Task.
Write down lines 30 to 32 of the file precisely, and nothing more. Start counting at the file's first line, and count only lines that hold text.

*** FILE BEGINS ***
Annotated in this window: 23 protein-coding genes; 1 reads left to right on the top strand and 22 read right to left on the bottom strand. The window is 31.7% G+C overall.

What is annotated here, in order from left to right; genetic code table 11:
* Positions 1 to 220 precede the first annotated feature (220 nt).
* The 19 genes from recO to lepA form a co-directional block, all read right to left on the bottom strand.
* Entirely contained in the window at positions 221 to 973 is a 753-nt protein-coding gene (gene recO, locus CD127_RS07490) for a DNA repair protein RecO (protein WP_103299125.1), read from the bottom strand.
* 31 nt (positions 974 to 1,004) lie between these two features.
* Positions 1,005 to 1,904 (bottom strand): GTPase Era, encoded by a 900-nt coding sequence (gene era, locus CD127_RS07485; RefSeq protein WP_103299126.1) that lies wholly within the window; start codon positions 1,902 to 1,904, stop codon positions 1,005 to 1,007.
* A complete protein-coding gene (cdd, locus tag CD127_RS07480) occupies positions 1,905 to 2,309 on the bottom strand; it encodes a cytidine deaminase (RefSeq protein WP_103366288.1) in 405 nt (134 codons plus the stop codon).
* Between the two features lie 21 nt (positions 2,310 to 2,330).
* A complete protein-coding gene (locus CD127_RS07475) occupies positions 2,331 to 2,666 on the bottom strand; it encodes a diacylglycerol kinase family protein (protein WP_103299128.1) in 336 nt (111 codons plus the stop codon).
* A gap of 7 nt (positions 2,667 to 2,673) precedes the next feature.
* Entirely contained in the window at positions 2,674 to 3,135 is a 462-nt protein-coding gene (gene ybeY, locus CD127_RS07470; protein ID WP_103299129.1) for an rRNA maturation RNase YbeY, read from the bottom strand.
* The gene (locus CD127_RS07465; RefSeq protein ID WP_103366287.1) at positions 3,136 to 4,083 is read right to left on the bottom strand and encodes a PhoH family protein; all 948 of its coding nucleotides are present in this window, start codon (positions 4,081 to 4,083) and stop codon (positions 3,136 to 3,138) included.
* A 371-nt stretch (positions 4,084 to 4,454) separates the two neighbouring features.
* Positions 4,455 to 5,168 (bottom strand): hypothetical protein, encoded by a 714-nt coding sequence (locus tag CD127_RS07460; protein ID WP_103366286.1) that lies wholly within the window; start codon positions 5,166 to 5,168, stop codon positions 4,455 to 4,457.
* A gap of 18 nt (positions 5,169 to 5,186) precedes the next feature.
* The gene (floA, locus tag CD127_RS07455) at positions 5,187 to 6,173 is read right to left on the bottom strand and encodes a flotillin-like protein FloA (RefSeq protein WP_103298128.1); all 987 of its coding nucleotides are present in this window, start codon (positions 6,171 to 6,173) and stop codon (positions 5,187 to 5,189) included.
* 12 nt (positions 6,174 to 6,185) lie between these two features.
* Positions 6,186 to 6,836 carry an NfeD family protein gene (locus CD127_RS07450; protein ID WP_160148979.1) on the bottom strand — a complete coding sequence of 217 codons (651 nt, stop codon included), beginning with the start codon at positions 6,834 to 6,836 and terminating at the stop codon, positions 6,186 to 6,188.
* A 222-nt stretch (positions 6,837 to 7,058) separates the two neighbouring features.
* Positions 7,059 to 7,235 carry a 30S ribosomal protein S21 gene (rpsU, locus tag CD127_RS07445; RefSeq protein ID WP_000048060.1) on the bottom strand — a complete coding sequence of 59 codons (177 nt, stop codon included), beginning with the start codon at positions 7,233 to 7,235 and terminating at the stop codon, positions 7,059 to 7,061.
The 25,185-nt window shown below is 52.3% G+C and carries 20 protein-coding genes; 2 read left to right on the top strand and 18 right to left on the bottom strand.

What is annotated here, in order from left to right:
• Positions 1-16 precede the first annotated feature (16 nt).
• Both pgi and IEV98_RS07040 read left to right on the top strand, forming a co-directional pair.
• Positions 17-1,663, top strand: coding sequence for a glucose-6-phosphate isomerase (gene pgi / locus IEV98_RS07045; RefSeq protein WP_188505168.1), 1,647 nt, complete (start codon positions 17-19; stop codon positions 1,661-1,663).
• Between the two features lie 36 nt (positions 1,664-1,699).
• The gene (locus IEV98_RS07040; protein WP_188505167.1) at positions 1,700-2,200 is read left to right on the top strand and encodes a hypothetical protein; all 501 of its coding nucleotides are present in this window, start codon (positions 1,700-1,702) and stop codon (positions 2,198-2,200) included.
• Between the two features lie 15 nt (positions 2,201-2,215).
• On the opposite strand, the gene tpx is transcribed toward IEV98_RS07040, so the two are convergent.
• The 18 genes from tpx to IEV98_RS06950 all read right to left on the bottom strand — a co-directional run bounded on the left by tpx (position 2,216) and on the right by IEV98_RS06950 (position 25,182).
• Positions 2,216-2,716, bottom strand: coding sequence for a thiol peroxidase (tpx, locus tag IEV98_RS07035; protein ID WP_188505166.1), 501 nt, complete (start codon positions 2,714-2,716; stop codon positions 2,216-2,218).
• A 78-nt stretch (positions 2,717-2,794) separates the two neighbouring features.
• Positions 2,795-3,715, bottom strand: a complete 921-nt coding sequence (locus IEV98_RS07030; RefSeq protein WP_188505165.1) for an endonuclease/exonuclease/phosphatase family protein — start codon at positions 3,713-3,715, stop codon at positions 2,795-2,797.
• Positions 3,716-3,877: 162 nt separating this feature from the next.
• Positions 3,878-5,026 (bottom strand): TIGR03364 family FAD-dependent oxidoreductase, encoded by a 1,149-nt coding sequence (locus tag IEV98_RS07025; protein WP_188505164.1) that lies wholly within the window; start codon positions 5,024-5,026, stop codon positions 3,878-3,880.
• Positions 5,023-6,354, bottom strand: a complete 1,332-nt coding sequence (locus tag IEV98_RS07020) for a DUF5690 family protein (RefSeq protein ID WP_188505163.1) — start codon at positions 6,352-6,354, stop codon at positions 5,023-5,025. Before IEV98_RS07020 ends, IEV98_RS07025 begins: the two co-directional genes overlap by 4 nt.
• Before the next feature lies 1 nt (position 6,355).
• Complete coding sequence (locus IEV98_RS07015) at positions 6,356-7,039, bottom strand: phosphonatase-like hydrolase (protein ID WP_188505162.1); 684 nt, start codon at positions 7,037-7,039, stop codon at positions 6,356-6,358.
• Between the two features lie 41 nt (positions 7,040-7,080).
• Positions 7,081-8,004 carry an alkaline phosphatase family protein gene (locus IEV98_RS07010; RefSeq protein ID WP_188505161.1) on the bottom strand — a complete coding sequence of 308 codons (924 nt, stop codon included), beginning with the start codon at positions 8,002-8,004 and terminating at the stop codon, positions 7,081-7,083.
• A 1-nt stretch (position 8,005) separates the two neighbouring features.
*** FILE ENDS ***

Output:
• On the opposite strand, the gene tpx is transcribed toward IEV98_RS07040, so the two are convergent.
• The 18 genes from tpx to IEV98_RS06950 all read right to left on the bottom strand — a co-directional run bounded on the left by tpx (position 2,216) and on the right by IEV98_RS06950 (position 25,182).
• Positions 2,216-2,716, bottom strand: coding sequence for a thiol peroxidase (tpx, locus tag IEV98_RS07035; protein ID WP_188505166.1), 501 nt, complete (start codon positions 2,714-2,716; stop codon positions 2,216-2,218).